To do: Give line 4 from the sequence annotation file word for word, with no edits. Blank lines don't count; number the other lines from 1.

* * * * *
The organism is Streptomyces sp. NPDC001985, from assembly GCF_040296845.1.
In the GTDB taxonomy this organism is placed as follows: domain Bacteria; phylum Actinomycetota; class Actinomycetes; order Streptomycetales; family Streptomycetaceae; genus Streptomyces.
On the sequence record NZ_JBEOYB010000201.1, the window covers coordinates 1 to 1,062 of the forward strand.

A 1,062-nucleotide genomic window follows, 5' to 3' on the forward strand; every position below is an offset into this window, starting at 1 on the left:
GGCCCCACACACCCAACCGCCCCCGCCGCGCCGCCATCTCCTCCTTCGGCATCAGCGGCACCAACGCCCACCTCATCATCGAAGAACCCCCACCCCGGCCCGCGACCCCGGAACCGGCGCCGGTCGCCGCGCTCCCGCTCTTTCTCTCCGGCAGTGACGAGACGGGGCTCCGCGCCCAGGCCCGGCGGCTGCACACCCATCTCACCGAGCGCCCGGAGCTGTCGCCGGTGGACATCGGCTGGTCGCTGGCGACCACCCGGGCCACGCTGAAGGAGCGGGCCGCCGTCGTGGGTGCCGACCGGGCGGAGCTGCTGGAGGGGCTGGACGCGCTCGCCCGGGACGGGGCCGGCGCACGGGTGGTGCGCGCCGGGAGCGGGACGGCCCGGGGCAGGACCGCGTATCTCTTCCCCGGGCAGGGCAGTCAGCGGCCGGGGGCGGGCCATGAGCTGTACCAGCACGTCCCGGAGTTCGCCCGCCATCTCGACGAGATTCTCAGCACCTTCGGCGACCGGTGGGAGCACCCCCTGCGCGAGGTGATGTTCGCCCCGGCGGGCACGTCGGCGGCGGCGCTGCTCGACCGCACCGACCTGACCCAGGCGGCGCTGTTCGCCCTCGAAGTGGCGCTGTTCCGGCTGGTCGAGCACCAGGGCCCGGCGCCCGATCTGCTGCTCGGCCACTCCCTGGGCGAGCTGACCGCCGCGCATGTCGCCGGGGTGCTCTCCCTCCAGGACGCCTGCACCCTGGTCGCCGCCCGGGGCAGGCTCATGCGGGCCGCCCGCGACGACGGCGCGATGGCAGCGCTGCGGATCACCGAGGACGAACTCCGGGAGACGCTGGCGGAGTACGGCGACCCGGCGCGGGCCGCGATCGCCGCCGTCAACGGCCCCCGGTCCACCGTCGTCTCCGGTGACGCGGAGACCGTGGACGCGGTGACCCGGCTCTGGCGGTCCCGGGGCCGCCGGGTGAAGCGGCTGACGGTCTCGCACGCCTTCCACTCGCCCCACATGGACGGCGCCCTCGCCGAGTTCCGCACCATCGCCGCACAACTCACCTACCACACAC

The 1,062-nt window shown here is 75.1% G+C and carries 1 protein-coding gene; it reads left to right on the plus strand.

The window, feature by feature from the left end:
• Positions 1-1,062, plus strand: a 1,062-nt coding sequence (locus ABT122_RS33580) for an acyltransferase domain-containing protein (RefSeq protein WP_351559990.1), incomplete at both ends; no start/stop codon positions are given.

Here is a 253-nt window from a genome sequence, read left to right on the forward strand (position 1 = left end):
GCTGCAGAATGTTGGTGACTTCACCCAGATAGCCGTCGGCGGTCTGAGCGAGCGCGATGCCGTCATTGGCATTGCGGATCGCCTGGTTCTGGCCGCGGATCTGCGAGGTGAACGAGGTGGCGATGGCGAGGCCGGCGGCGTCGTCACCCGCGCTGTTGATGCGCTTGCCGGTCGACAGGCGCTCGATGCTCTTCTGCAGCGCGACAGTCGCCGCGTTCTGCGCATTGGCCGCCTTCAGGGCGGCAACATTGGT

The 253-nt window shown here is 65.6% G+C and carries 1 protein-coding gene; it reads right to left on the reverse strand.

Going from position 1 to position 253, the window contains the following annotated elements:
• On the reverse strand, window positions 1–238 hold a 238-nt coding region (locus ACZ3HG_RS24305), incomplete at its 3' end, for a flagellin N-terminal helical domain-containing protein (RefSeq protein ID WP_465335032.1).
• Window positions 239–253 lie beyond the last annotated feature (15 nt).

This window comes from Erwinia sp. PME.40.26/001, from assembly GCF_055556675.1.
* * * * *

A 1,062-nucleotide genomic window follows, 5' to 3' on the forward strand; every position below is an offset into this window, starting at 1 on the left: